Malbone Street Wreck
A Brighton Beach Train of the Brooklyn Rapid Transit Company, made up of five wooden cars of the oldest type in use, which was speeding with a rush hour crowd to make up lost time on its way from Park Row to Coney Island, jumped the track shortly before 7 o'clock last evening on a sharp curve approaching the tunnel at Malbone Street, in Brooklyn, and plunged into a concrete partition between the north and south bound tracks.
Nearly every man, women, and child in the first car was killed, and most of those in the second were killed or badly injured. Rescue work in the wreckage, jammed into the narrow tunnel, was extremely difficult, and the counting of the dead proceeded slowly. At 11 o'clock eighty-five bodies had been taken from the wreckage, and the police announced that no more bodies were in the tunnel. The names of many of the injured were not obtained, but the police estimate that at least 100 had been injured.
District Attorney Lewis announced at midnight that the train was being run by a train dispatcher. This man had been pressed into service in the rush hour because of the strike of motormen, which began in the early morning. At 2 o'clock this morning, as a result of the wreck, the motormen called off the strike, leaving the adjustment of their grievances to the Public Service Commission. The District Attorney ordered all the officials of the B.R.T who could have been responsible, and members of the train crew put under arrest. He said the B.R.T. officials had withheld the name of the man who was operating the train.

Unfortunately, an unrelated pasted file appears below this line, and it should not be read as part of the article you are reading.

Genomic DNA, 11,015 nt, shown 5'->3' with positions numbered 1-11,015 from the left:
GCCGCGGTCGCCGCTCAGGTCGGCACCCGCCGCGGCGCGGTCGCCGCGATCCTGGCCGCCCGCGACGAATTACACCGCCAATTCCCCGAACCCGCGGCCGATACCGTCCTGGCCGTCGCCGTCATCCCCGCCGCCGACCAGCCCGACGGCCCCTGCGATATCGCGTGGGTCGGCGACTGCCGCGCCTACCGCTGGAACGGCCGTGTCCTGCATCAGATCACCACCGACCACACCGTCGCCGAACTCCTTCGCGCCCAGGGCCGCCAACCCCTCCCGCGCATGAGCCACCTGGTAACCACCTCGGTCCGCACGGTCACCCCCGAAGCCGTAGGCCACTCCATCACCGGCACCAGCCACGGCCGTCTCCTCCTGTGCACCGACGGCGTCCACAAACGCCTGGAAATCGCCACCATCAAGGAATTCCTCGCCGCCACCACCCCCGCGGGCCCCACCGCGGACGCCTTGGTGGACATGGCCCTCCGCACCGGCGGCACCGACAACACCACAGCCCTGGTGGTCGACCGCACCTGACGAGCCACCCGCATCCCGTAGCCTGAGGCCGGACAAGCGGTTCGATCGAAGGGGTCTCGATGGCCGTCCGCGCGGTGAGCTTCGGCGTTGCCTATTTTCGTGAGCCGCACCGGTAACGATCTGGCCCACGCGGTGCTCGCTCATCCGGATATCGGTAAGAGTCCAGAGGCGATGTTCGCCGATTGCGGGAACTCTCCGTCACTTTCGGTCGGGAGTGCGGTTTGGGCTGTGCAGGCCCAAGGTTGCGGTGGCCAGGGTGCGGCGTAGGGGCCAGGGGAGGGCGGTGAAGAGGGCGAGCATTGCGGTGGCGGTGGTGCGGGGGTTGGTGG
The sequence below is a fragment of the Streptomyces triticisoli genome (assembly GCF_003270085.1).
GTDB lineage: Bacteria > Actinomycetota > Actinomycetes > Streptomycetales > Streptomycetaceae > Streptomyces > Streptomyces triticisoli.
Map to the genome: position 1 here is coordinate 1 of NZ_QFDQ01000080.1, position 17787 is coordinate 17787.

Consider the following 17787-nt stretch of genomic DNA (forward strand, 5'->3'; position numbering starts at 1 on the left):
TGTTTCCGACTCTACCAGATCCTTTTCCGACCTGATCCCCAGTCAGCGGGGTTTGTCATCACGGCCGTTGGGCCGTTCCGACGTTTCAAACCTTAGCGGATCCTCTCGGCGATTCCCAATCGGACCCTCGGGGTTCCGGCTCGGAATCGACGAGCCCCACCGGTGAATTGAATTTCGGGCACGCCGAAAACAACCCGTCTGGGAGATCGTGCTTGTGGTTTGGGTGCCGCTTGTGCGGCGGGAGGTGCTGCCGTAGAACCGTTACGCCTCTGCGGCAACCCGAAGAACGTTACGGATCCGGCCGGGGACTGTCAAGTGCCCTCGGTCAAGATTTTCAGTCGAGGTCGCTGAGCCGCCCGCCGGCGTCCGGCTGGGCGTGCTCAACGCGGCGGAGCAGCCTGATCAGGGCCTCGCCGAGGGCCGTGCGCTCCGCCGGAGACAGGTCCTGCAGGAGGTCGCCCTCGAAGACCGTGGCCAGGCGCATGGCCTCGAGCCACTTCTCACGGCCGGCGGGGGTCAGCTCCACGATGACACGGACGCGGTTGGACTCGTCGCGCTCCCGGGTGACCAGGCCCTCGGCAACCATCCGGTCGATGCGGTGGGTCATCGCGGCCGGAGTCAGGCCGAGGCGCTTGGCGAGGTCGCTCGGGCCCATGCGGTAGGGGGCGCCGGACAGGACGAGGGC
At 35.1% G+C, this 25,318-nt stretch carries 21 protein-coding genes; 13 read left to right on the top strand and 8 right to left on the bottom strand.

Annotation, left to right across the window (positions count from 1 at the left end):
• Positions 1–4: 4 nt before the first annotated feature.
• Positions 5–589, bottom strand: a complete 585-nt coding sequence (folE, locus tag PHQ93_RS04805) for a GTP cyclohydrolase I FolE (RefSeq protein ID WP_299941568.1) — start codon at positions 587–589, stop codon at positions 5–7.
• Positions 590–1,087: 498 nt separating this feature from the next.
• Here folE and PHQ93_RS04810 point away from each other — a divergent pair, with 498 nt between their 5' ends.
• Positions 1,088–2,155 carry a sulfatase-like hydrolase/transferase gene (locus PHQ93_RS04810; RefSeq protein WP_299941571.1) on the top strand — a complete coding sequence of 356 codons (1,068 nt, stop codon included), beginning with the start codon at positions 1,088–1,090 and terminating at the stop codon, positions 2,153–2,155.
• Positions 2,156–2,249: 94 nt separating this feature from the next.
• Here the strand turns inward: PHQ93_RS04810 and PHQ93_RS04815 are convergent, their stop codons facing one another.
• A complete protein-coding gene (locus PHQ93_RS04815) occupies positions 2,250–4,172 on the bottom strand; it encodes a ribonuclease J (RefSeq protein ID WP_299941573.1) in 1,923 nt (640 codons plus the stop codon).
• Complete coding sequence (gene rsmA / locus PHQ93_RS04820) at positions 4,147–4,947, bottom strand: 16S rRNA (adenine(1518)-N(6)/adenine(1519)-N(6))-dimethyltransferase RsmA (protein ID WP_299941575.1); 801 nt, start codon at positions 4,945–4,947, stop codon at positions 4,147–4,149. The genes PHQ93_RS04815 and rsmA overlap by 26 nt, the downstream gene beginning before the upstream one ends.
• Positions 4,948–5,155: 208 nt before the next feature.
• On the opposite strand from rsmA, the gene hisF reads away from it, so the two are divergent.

The wreck occurred the evening of November 1, 1918 at 6:42 PM, during the last days of World War I. An elevated train, consisting of five cars constructed primarily of wood, entered the tunnel portal beneath Malbone Street going toward the Prospect Park station, negotiating a curve designated to be taken at six miles per hour (9.6 km/h) at a speed estimated at between 30 and 40 mph (48–65 km/h). The trailing truck of the first car derailed, and the two following cars completely left the tracks, tearing off their left-hand sides and most of their roofs. The first and fourth cars sustained relatively minor damage, while the second and third cars were severely damaged, the third so badly that it was dismantled on the spot. The fifth suffered no damage at all. The motorman was not injured and left the scene of the accident.